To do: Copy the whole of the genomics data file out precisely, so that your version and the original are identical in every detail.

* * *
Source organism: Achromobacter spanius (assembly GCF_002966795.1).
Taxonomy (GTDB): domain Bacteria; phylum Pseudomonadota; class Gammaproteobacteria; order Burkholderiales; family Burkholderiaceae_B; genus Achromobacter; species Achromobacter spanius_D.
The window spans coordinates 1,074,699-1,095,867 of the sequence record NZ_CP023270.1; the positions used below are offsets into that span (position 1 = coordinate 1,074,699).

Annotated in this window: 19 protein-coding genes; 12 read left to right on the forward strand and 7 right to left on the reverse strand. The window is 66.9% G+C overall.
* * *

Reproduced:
Source organism: Achromobacter spanius (assembly GCF_002966795.1).
Taxonomy (GTDB): domain Bacteria; phylum Pseudomonadota; class Gammaproteobacteria; order Burkholderiales; family Burkholderiaceae_B; genus Achromobacter; species Achromobacter spanius_D.
The window spans coordinates 1,074,699-1,095,867 of the sequence record NZ_CP023270.1; the positions used below are offsets into that span (position 1 = coordinate 1,074,699).

Annotated in this window: 19 protein-coding genes; 12 read left to right on the forward strand and 7 right to left on the reverse strand. The window is 66.9% G+C overall.